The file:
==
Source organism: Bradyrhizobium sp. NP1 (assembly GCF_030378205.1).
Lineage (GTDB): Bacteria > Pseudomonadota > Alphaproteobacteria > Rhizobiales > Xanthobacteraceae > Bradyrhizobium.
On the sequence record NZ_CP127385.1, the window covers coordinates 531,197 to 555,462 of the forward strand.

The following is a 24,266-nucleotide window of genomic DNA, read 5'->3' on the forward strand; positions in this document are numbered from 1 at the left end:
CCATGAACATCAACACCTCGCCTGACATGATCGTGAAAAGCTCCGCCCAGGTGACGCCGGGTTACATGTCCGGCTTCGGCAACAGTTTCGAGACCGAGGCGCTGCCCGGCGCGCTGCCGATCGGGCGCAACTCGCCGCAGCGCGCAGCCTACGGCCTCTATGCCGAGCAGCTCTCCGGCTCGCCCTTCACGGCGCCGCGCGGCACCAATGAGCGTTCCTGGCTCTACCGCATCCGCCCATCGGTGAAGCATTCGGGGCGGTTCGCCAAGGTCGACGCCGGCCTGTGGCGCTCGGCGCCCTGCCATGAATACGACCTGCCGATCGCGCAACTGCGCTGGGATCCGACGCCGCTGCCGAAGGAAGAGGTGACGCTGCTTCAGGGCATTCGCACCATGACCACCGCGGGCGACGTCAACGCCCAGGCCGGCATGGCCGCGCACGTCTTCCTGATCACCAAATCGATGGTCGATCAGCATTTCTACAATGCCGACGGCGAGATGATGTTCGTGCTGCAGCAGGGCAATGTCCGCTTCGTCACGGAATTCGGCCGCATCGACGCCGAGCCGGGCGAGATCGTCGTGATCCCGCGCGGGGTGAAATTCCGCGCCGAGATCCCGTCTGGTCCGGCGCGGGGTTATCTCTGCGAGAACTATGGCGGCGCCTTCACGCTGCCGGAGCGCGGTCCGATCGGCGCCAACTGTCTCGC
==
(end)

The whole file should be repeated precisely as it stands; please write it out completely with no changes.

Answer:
Source organism: Bradyrhizobium sp. NP1 (assembly GCF_030378205.1).
Lineage (GTDB): Bacteria > Pseudomonadota > Alphaproteobacteria > Rhizobiales > Xanthobacteraceae > Bradyrhizobium.
On the sequence record NZ_CP127385.1, the window covers coordinates 531,197 to 555,462 of the forward strand.

The following is a 24,266-nucleotide window of genomic DNA, read 5'->3' on the forward strand; positions in this document are numbered from 1 at the left end:
CCATGAACATCAACACCTCGCCTGACATGATCGTGAAAAGCTCCGCCCAGGTGACGCCGGGTTACATGTCCGGCTTCGGCAACAGTTTCGAGACCGAGGCGCTGCCCGGCGCGCTGCCGATCGGGCGCAACTCGCCGCAGCGCGCAGCCTACGGCCTCTATGCCGAGCAGCTCTCCGGCTCGCCCTTCACGGCGCCGCGCGGCACCAATGAGCGTTCCTGGCTCTACCGCATCCGCCCATCGGTGAAGCATTCGGGGCGGTTCGCCAAGGTCGACGCCGGCCTGTGGCGCTCGGCGCCCTGCCATGAATACGACCTGCCGATCGCGCAACTGCGCTGGGATCCGACGCCGCTGCCGAAGGAAGAGGTGACGCTGCTTCAGGGCATTCGCACCATGACCACCGCGGGCGACGTCAACGCCCAGGCCGGCATGGCCGCGCACGTCTTCCTGATCACCAAATCGATGGTCGATCAGCATTTCTACAATGCCGACGGCGAGATGATGTTCGTGCTGCAGCAGGGCAATGTCCGCTTCGTCACGGAATTCGGCCGCATCGACGCCGAGCCGGGCGAGATCGTCGTGATCCCGCGCGGGGTGAAATTCCGCGCCGAGATCCCGTCTGGTCCGGCGCGGGGTTATCTCTGCGAGAACTATGGCGGCGCCTTCACGCTGCCGGAGCGCGGTCCGATCGGCGCCAACTGTCTCGC